A few months back, I broke up with my girlfriend. We had been going out for a year and a half, and things were getting serious. I was worried about a bunch of reasons and took the decision of breaking up. It was a tough choice to make because I was still in love with her.
As the months passed, I had the time to reflect on our relationship and the reasons I broke up with her. Come to think of it, most of them were details. I had run away from the greatest relationship I ever had.
Should have I done things differently? That’s a resounding “yes”. In a way, it’s too late now but you don’t have to make the same mistake.
Be aware of your baggage
Your past relationships weigh on you. Whether you’d like to admit it or not, you’re the person you are today because of your past relationships. Accept it and make it part of you once and for all.
That girlfriend who cheated on you, the one that dropped as if you were a bag of trash, the long-distance relationship you had, even that sex friend you had back then. Everybody left an impact on you. Often heavier than you’d like to accept.
How can you trust someone else after being cheated on? How could you see your life with someone when you got used to seeing the other once every few months? How could you open yourself when the last time you did you were hurt? How can you make the right efforts for a relationship when you lived through the “easier” version that is a sex friend relationship?
Those examples? They’re all things I’ve experienced. They represent part of my baggage. They are what I suffered through. They are what I tried to put behind but also what my heart reminds me never to forget.
My last relationship had other problems. Smaller problems one might say. Our favorite foods were what the other hated most. We felt misunderstood often. She hated that I smoke. I was disappointed by her fixed mindset. But that’s not what weighed the most.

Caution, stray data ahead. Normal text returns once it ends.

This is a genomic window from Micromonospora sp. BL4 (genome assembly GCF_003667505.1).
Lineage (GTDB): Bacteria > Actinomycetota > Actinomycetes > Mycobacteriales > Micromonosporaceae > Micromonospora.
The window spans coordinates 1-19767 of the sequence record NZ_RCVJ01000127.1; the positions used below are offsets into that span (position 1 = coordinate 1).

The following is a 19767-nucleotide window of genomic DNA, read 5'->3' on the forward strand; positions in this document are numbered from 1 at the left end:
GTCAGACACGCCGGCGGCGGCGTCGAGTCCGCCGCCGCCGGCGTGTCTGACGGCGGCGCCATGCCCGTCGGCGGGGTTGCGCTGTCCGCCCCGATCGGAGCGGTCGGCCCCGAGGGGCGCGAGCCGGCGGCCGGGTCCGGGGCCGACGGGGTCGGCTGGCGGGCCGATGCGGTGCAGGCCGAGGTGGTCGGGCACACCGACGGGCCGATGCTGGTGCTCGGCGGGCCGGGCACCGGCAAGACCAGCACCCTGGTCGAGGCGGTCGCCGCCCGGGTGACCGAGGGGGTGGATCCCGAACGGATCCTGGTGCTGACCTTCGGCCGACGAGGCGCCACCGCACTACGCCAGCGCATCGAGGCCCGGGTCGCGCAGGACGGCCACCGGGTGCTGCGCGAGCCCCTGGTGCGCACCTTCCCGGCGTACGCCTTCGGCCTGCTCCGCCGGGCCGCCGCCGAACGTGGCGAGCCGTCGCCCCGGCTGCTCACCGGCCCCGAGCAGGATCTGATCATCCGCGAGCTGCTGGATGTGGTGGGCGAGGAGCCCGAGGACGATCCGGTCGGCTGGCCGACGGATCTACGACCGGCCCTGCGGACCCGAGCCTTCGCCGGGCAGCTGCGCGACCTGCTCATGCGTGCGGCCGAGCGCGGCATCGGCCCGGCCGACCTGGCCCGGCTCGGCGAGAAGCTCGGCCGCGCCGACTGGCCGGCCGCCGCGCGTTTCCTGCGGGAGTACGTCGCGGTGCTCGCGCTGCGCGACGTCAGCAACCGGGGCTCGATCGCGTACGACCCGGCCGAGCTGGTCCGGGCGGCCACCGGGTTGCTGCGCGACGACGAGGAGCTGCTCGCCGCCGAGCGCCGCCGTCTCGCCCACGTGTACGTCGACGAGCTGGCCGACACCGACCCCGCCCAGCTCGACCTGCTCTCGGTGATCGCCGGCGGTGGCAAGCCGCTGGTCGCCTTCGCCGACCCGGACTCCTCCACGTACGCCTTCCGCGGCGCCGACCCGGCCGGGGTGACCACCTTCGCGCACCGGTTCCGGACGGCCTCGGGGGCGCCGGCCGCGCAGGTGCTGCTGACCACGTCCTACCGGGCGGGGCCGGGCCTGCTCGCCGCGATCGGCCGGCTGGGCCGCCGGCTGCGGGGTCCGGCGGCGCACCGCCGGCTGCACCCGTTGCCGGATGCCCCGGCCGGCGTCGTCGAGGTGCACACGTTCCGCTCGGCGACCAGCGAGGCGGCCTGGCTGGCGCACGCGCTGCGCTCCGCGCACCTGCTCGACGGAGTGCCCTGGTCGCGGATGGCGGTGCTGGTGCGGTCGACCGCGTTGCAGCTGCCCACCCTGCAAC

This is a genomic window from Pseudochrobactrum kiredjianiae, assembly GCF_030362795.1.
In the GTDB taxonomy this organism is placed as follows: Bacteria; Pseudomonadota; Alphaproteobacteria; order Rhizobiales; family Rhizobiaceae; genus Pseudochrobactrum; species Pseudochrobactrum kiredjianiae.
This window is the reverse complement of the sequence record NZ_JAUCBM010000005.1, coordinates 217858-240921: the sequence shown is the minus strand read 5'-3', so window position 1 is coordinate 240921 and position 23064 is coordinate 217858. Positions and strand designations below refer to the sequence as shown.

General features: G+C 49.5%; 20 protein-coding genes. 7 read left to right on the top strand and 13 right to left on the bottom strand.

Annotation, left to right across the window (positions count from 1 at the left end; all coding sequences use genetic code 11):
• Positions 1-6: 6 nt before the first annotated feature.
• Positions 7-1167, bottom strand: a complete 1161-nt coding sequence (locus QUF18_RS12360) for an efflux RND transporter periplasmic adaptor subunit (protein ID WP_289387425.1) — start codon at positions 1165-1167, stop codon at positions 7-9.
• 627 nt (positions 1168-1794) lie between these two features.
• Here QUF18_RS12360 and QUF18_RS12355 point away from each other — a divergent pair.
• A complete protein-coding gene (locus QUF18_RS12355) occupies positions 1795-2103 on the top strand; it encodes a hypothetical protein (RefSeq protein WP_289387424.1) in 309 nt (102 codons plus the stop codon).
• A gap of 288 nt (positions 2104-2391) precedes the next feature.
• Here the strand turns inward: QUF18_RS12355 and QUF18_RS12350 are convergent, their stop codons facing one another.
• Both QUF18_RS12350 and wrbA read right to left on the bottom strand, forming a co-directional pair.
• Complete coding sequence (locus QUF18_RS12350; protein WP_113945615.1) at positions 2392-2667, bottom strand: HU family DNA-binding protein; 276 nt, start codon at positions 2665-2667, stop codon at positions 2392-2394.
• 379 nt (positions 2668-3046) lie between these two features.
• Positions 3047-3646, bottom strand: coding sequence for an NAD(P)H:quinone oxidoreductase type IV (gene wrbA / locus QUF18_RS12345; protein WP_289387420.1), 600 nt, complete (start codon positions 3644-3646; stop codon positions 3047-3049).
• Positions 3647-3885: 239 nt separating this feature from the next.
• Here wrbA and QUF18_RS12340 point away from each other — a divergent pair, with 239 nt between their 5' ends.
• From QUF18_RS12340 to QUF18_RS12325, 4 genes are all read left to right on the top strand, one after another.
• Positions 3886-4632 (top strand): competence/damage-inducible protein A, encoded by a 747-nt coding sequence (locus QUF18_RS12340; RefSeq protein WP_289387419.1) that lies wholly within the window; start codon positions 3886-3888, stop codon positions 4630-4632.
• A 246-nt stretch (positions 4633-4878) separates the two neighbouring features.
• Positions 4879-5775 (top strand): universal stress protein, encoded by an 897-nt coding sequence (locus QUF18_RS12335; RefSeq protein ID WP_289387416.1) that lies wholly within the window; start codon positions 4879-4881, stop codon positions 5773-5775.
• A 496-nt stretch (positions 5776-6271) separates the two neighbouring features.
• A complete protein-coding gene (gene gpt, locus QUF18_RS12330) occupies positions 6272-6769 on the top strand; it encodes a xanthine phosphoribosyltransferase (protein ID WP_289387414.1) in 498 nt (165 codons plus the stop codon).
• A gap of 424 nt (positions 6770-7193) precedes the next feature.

It was the fear found in the possibility of fixing those.
Fear is always around the corner
I believe “Potential” is one of the scariest words in the English language. It is positive, but also negative in the sense that it implies the possibility of failure. From experience, we’ve all come to associate potential with failure. We realize the existence of successes, but we forget the times they happened. Only remembering the tough times.
Yet, no matter what you do, everything is “potential”. Every choice you make has a positive and a negative outcome. Every “yes” you say means you said “no” to something else.
As you’re carrying your baggage, you subconsciously try to avoid what could hurt you again. You fear the idea of experiencing the same pain.
In my case, many of my past relationships ended abruptly. Out of nowhere, I got broken up with, cheated on, or told to “take a break” (never to start again). What scar did those leave? The fear of being broken up with out of the blue.
Guess what happened? I ended up being the one doing that exact thing. On a dark Tuesday night, I broke up with my girlfriend without leaving her a choice nor a say in the matter.
What else was I afraid of? The exact opposite. I had learned through experience that relationships had an end. As we were talking about marriage, country to live in, and other long-term matters, I got scared. Afraid of the absence of an “end”.
What you’re afraid of is probably different. But you are afraid. There is something scaring you away. Accept it. It’s there to stay. But don’t work on them alone.
Share your worries
Good relationships are based on healthy communication. If you don’t share what you want or need, how could the other one know?
But it’s not just about sharing what you want or need, it’s also about that worries you. What your fears are. What type of baggage you are bringing to the table.
Everything that worried me in my relationship was kept within me. Sure, I shared them. With my friends. But with the person impacted by them? Oh no. That was the biggest mistake by far.
Communication in a relationship is the main thing, without it, you’re just two people.
If you open yourself by sharing, there is a risk of being hurt again. Yet, nothing in life comes without risk. In a relationship, the risk of being hurt is the best kind you can take. If no solution is found then, at least, you tried. If a solution is found, then you’re good to go.
Keeping things for yourself won’t help. Creating an exchange will.
At the end of the day, a “good relationship” looks very different for everybody. One of the similar components to every good relationship is the importance given to communication.
If you’re thinking of breaking up or if you’re worried about the other breaking up, have an honest talk. Will it be easy? Hell no!
But would you rather finish a relationship with problems that could have been solved? I can tell you from experience: You definitely do not.